Slow-shutter underexposed shots of communal spaces flood the screen with strangers that seem to be too close in proximity. The camera shakes and whips like a paintbrush in a trembling hand, and people’s faces blend into the humble tungsten lights, as well as the night.
Night Shot deals with a heavy theme, rape, a topic that’s infiltrating art more and more recently, but we soon learn that a struggle of this level is anything but incidental. The film is an ongoing 9-year healing journey of the victim (a misnomer really, as she did refer to the experience as both “good and bad”) told in essay format, oscillating between many different modes of narration: black boxes of white texts in the screen center, reports from the police regarding her rape case, her mother’s letters, gynecological test results, and the director’s voice-over. All are layered on top of her daily interactions with the external world while still carrying her wounds, open but invisible, offset by a lot of black frames, and melodies of silence beneath an exquisite sound design.
A disconcerting quietness engulfs the director and the movie, presenting a stark contrast with the vitality of the activities being shot against the backdrop of enhanced natural ambient sounds and creative acoustics. She sits alone, in silence, or reads a poem to herself. She finds refuge in darkness, looking at the world in night-mode, only to find herself scorched by the gentle daytime, during which we see little but a blinding whiteness, a lack of data, of sentiments. It seems like security could only be found in being alone with nature, best portrayed through a touching sequence of tactile interactions with a school of seals. Still, the film is rich in textures: dripping muted paints, washed out clouds and mountains, grass and pavements wheeling her bike,… These are fragments of an agonized life on screen: the film is less a verbal lament, but a physical invitation to feel her pain in just existing. Pain is that powerful, or disempowering, funneling clarity into a floodlight directed straight at us on a lost highway: it hurts if we don’t close our eyes and turn away. Maybe, this is what the film is really about, another dimension of trauma that is out of sight behind our closed eyelids, but could still be felt in solitude.
In modern times where collective movements, like the “me too” movement, political protests, and spoken poetry communities hand women the key to empowerment — their voice in solidarity — moral restitution and justice gradually achieved by trauma articulations still overlook the victim’s solitary rehabilitation: there’s a healing journey much quieter happening at the same time but not at the same pace with the collective on that is shown in this film, that happens only inside out. There is a collective sentiment, but hardly anything called a collective memory, or collective suffering. Official acknowledgement not only disguises behind mimetic empathy, but also marginalizes it. In her own words, the director could barely resurrect the “abysmal” feelings post-rape, but picking up the habit of filming instead. By making the camera her eyes, and making us look through her eyes, the director seeks to purge this normalization and marginalization of personal burdens from which authority and society conveniently disentangle themselves.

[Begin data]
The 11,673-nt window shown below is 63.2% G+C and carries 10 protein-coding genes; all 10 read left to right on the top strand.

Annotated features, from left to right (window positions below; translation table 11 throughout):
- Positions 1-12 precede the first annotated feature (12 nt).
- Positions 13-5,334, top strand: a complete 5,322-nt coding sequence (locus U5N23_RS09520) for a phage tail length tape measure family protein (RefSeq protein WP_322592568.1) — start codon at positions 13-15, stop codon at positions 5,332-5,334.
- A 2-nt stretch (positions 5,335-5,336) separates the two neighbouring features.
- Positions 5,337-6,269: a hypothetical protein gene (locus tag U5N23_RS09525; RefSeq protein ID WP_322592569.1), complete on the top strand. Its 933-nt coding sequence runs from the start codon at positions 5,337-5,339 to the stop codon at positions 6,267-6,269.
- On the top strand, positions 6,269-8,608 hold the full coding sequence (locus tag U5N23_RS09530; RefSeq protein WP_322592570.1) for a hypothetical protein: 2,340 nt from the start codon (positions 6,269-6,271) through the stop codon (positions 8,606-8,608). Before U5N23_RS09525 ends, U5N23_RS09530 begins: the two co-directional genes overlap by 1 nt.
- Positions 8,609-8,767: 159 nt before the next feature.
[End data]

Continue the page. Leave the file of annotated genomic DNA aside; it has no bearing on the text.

At some point, the medley of the outside world: family gatherings, gas-filled protests, laughter, tears, nature,… is periodically muted to embrace silence or acoustical scores, but we can still see actions in frame. We hear more of her voice, firstly after the healing rituals, then through a literal childbirth footage that might symbolize the director’s own rebirth. I take this as a sign of her blocking out external distractions, that her intrepidity is rising from thinning dust, from seeing the world through some tiny, tiny frames, to walking out, hesitantly tracing her steps back to the scene of violation, and from hiding her silence behind others’ noises to speaking out. This act of speaking out for her, though, is much louder than an assertive “me too” to the oblivious crowd: it’s a resolute “me too” to herself, embracing the inevitable coldness of solitude, of her behind-the-scenes battles that are her own to fight. In a world obsessed with moving on, for some people, the only means to move forward is to look back, eyes wide open.
Maybe, all the light that we can see and the sounds that we can hear are all that we can tolerate: this resonates with both the director and society in the way they filter their perception to dodge painful realities. Night Shot is a contest against the systemic impatience and emotional detachment from individual traumas in favor of performative movements. There should be no deadline for healing. The director, as well as survivors of these types of wounds, understands the turbulence inside any stillness, the physical inside the intangible, and the loudness in seemingly quiet solitude. Watching the film reminds me of the existential loneliness in all of us, and how that means we cannot turn our backs to ourselves, even if the world leaves us behind.